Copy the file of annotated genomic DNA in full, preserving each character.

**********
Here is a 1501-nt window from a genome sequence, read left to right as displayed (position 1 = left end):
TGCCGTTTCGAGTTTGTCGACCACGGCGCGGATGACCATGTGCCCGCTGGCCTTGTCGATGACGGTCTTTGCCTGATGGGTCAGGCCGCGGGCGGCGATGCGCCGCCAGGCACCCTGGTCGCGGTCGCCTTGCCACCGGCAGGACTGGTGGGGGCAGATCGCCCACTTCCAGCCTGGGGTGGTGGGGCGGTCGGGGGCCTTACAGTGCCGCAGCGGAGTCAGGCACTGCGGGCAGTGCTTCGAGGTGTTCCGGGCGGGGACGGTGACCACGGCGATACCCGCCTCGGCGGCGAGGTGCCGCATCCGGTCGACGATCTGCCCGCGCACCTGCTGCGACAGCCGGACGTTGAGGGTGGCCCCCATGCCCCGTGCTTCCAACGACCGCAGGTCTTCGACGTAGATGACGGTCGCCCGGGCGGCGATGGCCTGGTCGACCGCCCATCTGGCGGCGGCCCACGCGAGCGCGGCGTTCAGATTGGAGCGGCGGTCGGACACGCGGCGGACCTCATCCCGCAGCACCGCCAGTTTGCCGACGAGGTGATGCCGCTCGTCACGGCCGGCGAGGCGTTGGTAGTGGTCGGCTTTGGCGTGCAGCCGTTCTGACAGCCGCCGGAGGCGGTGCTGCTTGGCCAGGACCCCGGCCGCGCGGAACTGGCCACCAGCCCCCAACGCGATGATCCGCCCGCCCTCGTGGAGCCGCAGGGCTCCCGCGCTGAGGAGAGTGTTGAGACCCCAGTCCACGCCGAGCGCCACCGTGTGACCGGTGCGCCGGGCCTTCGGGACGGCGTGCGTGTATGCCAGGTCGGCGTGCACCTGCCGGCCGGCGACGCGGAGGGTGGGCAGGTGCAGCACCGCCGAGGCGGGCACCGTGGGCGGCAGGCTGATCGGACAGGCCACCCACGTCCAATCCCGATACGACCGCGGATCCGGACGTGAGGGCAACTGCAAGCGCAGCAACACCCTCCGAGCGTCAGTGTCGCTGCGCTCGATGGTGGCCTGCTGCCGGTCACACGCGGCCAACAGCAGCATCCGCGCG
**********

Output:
Here is a 1501-nt window from a genome sequence, read left to right as displayed (position 1 = left end):
TGCCGTTTCGAGTTTGTCGACCACGGCGCGGATGACCATGTGCCCGCTGGCCTTGTCGATGACGGTCTTTGCCTGATGGGTCAGGCCGCGGGCGGCGATGCGCCGCCAGGCACCCTGGTCGCGGTCGCCTTGCCACCGGCAGGACTGGTGGGGGCAGATCGCCCACTTCCAGCCTGGGGTGGTGGGGCGGTCGGGGGCCTTACAGTGCCGCAGCGGAGTCAGGCACTGCGGGCAGTGCTTCGAGGTGTTCCGGGCGGGGACGGTGACCACGGCGATACCCGCCTCGGCGGCGAGGTGCCGCATCCGGTCGACGATCTGCCCGCGCACCTGCTGCGACAGCCGGACGTTGAGGGTGGCCCCCATGCCCCGTGCTTCCAACGACCGCAGGTCTTCGACGTAGATGACGGTCGCCCGGGCGGCGATGGCCTGGTCGACCGCCCATCTGGCGGCGGCCCACGCGAGCGCGGCGTTCAGATTGGAGCGGCGGTCGGACACGCGGCGGACCTCATCCCGCAGCACCGCCAGTTTGCCGACGAGGTGATGCCGCTCGTCACGGCCGGCGAGGCGTTGGTAGTGGTCGGCTTTGGCGTGCAGCCGTTCTGACAGCCGCCGGAGGCGGTGCTGCTTGGCCAGGACCCCGGCCGCGCGGAACTGGCCACCAGCCCCCAACGCGATGATCCGCCCGCCCTCGTGGAGCCGCAGGGCTCCCGCGCTGAGGAGAGTGTTGAGACCCCAGTCCACGCCGAGCGCCACCGTGTGACCGGTGCGCCGGGCCTTCGGGACGGCGTGCGTGTATGCCAGGTCGGCGTGCACCTGCCGGCCGGCGACGCGGAGGGTGGGCAGGTGCAGCACCGCCGAGGCGGGCACCGTGGGCGGCAGGCTGATCGGACAGGCCACCCACGTCCAATCCCGATACGACCGCGGATCCGGACGTGAGGGCAACTGCAAGCGCAGCAACACCCTCCGAGCGTCAGTGTCGCTGCGCTCGATGGTGGCCTGCTGCCGGTCACACGCGGCCAACAGCAGCATCCGCGCG